Before Central Park came Seneca Village, Black community hidden in the heart of Manhattan

Two individuals enjoy Central Park in New York City.

Central Park, New York City


Park’s establishment displaced thriving Black settlement

Author: Gracie Heim

Maybe you’ve already heard about this chapter in American history: In the early 1800s, New York City was filling up and expanding rapidly. People were desperate for ways to escape the city’s chaos. That urgent need for peaceful green space led to the creation of Central Park, which would become a national treasure and model for weaving nature into the big city.

But that version of the story leaves out a lot of important information. For one thing, this area in the heart of Manhattan was and is the ancestral homelands of the Lenape people. For another, Central Park’s development was only possible because of the forced displacement of Seneca Village, Manhattan’s first significant settlement of Black property owners. 

Central Park is rightly celebrated and enjoyed nowadays, but as we continue working to make the outdoors more representative and equitable, it’s important we lift up these kinds of forgotten stories--tales of communities uprooted in the name of progress that continue to echo to the present day. 

Central Park (and Manhattan) is Lenape homeland

The namesake of the island of Manhattan is the Lenape word Manahatta, meaning “hilly island.” It was home to the Indigenous tribe prior to any contact with European settlers. The Lenape relied heavily on their surrounding natural resources to aid them in their daily lives and even established trading routes along the Hudson River with other Indigenous tribes, including the Haudenosaunee, the Mohicans, and the Shinnecock.

After the Dutch arrived in the early 17th century, the Lenape helped the settlers adapt to their new environment and traded beaver furs for guns, beads and wool. However, in 1626, the Dutch “purchased” Manahatta island from the Lenape people--a one-sided transaction that was based on a huge gulf between the two cultures’ understanding of “property.” While the Lenape saw this as a chance to share, the Dutch soon began building a wall around their newly purchased land, marking the beginning of the Lenape’s forced removal from their homelands. 

Hundreds thrived in vibrant multiracial Seneca Village 

Fast-forward to the 19th century (and that familiar story above, about an overcrowded city and people seeking relief). You might know that Frederick Law Olmsted and Calvert Vaux developed the winning plan for Central Park's design, but you probably don’t know what preceded it.

Before Central Park's creation, there existed Seneca Village, a vibrant community of free Black property owners in pre-Civil War New York. The community began in 1825, when landowners in the area, John and Elizabeth Whitehead, subdivided their land and sold it as 200 lots. Among the first few purchasers of the land were Andrew Williams, a 25-year-old African-American shoeshiner; Epiphany Davis, a store clerk; and the African Methodist Episcopal Zion Church. From there, a thriving, autonomous Black community was born along what is now West 82nd to West 89th street.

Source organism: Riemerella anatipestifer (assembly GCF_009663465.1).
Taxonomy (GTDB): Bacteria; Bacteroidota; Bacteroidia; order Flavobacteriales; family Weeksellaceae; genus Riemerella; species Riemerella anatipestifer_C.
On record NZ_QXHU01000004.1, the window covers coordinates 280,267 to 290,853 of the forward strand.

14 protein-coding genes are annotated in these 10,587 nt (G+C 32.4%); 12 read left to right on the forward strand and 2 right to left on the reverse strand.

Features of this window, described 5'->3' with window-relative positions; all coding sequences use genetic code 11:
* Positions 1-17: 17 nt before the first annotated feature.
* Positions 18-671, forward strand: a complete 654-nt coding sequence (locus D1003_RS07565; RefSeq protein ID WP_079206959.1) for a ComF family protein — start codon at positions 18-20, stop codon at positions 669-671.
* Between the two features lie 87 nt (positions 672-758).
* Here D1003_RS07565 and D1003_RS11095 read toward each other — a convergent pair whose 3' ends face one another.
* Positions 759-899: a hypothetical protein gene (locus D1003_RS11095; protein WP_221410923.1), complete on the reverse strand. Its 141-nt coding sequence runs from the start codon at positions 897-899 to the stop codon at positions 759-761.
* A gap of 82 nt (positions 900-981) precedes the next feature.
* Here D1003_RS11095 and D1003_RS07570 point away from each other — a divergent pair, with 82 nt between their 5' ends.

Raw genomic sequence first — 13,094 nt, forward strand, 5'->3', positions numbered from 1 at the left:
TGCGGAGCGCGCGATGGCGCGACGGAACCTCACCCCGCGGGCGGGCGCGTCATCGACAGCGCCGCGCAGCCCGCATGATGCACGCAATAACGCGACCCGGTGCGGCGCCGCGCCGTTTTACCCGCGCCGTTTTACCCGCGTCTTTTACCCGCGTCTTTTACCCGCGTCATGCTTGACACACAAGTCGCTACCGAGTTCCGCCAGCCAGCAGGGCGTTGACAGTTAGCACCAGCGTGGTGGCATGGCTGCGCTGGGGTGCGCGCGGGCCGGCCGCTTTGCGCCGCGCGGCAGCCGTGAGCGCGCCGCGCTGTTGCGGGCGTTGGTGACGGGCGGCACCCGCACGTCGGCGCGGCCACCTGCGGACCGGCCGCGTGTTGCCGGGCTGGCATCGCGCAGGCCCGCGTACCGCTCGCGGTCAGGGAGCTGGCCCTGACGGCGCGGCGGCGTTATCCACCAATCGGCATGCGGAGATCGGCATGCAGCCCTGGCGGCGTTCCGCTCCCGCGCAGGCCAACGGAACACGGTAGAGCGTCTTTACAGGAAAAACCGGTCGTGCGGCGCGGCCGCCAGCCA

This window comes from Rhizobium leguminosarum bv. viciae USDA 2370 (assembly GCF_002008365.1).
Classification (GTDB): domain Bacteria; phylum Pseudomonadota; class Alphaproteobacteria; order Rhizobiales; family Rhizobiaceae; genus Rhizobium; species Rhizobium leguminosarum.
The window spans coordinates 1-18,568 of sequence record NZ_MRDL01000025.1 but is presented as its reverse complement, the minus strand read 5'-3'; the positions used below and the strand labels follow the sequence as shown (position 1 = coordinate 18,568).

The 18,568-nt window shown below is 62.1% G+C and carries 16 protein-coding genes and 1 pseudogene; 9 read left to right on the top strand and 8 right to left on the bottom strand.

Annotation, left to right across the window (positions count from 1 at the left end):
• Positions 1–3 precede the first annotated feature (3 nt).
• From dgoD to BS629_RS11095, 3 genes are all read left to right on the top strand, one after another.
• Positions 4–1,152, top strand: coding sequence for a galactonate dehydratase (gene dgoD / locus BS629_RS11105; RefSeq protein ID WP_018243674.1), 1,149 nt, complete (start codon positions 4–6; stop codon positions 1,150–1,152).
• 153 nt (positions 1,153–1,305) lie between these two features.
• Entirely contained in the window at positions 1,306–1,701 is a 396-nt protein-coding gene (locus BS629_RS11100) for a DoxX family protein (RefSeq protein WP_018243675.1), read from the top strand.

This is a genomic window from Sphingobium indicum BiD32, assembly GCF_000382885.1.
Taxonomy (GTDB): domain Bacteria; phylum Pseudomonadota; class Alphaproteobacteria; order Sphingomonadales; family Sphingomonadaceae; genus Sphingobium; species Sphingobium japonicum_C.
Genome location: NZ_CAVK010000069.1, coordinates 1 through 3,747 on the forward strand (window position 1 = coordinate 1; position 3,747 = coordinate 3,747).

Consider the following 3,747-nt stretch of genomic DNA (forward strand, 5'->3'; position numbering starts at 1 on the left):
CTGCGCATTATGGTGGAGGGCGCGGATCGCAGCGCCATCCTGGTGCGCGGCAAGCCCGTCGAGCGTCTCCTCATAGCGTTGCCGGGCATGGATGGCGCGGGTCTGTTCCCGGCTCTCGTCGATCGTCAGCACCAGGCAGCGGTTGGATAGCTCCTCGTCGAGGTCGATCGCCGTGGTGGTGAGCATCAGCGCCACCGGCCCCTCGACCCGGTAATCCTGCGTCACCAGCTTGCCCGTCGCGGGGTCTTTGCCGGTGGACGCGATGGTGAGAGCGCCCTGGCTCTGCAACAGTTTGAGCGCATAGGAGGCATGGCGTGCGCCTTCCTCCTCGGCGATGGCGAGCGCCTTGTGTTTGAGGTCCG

When slavery ended in New York State in 1827, the population of Seneca Village flourished as the village's remote location provided a refuge from the densely populated downtown and the racial tensions that came with it. Evidence shows that residents had gardens and raised livestock and also used the Hudson River for fishing and a nearby spring called Tanner’s Spring as source for water.

By 1855, the village had a population of about 350 residents. Roughly two-thirds of those residents were free Black families, one-third Irish immigrants and a small number were of German descent. The village grew to be a middle-class Black community of five acres with streets, three churches, two schools, two cemeteries and 50 homes.

Map of Seneca Village

A map of Seneca Village.

NYC Municipal Archives

Once Central Park came, few traces of former community remained

After Olmsted and Vaux’s design for Central Park was chosen, the New York State legislature chose 750 acres of land, running from 59th to 106th street, to be the site of the new park. As the development of the park drew near, the media and politicians described the villages as “shantytowns” and targeted the residents as “squatters” and “vagabonds,” among other cruel descriptions.

The residents of Seneca Village persisted and fought to keep their community together; however, in 1857, the city used eminent domain to forcibly remove them. The village was eventually vacated and the city demolished Seneca Village, leaving little trace of the stories and people who had occupied it. Aside from a few recovered artifacts--beef bones, dishes, buttons, smoking pipes and the sole from a child’s shoe--historians have very little to tell them about what happened to the former residents.

In 2001, over 140 years after Seneca Village was destroyed, a historical marker was placed at its former location, and in 2019 the Central Park Conservancy installed a temporary outdoor exhibit of signage informed by decades of research, including the approximate locations of buildings that existed in Seneca Village. 

Now, individuals can book tours with the Central Park Conservancy, focused on understanding the village’s importance to Black New Yorkers seeking refuge. However, more must be done to acknowledge Central Park’s Black history in a way that is permanent, free and accessible to every visitor--part of telling a more complete and inclusive story on and about our nation’s public lands. 

If you would like to learn more about the untold stories of our public lands, check out The Wilderness Society’s Public Lands Curriculum, which reflects our broader effort  to be more inclusive and equitable in our advocacy for the protection of public lands.